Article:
Men must learn what it takes to ask for help
The Scotsman, February 11th 2012
The Scottish suicide figures reported in ‘The Scotsman’ this week illustrate that we have a deep, challenging set of problems as a society.
‘British Journal of Psychiatry’ research revealed that the Scottish male suicide rate was 31 per 100,000 compared to 17 per 100,000 south of the border. It showed an increasing problem with 15-34 year old men in particular.
This alarming story can be used to suggest something pre-determined about Scotland, painting a predictable picture about Scottish society and lifestyles with negative and damaging connotations.
The reality is complex. Alana Atkinson, head of the Choose Life anti-strategy strategy pointed out that there has been a 14% decline in the number of people committing suicide in the last nine years.
There is a positive story in this, of Scottish progress and saving lives, as well as a more worrying account, of a widening gap between Scotland and England, along with the suicide rates of specific groups, such as young men.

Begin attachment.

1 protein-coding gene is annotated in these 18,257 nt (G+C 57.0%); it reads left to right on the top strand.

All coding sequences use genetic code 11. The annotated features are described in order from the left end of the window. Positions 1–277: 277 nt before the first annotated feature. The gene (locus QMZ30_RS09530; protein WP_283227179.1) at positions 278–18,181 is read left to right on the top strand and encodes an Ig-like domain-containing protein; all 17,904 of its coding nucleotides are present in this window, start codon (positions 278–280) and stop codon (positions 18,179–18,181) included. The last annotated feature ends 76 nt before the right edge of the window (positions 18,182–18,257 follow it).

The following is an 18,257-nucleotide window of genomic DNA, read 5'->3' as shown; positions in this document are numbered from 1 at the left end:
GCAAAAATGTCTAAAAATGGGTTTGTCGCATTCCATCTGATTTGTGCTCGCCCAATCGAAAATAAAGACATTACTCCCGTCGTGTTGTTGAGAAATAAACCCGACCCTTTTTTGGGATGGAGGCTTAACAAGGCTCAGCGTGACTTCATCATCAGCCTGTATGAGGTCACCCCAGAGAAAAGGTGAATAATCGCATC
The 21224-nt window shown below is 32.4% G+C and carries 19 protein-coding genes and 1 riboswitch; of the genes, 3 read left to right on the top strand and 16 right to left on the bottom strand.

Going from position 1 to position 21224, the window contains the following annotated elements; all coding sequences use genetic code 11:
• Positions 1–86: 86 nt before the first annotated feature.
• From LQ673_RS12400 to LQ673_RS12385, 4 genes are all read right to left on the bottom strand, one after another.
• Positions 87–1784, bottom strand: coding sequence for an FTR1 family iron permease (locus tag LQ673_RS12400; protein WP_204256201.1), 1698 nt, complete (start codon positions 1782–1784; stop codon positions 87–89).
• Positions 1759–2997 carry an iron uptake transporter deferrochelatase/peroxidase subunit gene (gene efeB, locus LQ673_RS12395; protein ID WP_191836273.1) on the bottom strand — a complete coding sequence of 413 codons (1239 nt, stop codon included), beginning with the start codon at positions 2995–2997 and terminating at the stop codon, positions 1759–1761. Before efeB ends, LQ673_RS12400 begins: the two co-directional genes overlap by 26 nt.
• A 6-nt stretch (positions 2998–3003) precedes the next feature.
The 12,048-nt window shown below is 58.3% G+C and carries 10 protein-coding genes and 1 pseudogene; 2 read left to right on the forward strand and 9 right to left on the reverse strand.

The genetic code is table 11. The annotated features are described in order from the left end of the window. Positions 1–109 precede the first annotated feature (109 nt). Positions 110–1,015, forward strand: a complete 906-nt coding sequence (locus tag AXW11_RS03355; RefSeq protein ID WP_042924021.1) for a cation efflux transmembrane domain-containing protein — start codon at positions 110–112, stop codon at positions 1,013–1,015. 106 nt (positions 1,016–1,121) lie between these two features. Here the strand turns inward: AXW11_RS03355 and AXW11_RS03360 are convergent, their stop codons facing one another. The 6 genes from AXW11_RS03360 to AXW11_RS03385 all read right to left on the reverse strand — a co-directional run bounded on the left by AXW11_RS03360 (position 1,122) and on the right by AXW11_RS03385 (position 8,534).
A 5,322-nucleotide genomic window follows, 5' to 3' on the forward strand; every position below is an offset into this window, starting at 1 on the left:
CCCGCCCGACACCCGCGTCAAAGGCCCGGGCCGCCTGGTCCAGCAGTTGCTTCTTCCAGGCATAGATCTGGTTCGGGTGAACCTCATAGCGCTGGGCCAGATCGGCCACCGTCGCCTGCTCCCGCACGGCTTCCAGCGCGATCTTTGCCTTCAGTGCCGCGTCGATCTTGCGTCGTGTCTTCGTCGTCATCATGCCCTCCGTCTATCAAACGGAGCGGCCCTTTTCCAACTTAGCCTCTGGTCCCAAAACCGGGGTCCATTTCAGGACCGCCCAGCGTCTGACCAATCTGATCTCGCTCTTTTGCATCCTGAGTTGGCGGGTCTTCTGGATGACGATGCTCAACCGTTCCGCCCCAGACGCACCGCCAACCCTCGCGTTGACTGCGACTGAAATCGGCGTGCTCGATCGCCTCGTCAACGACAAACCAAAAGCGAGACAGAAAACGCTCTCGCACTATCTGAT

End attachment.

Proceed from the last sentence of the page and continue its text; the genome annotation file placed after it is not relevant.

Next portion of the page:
The journal article suggested that the reasons for the gap between the two nations might be found in socio-economic factors such as deprivation, unemployment and insecurity, along with lifestyle behaviours such as drinking and drug taking. Atkinson commented that, ‘We can’t say for sure why there continues to be more suicide in Scotland than the rest of the UK.’
Different national cultures and experiences affect suicide rates. The highest suicide rate in the world per head according to the World Health Organisation (WHO) is Lithuania, and six of the top ten nations are former Soviet countries. There is a Nordic effect. Nordic countries have high suicide rates; WHO figures put Finland 15th in the world per head, Sweden (30th), Norway (34th), Denmark (35th) and Iceland (39th); the UK ranked 61st.
We know the turbulent changes that post-Soviet societies have been through with their ‘shock therapy’ structural changes and mass privatisations. We can also factor in the Nordic experience of their climates and lack of sunlight.
There needs to be accurate, reasoned coverage of these challenging issues which avoids sensationalism and simplification. Public health research has identified ‘the Glasgow effect’ and wider ‘Scottish effect’ which shows that many poor health outcomes from life expectancy to inequalities are not just about poverty and socio-economic factors.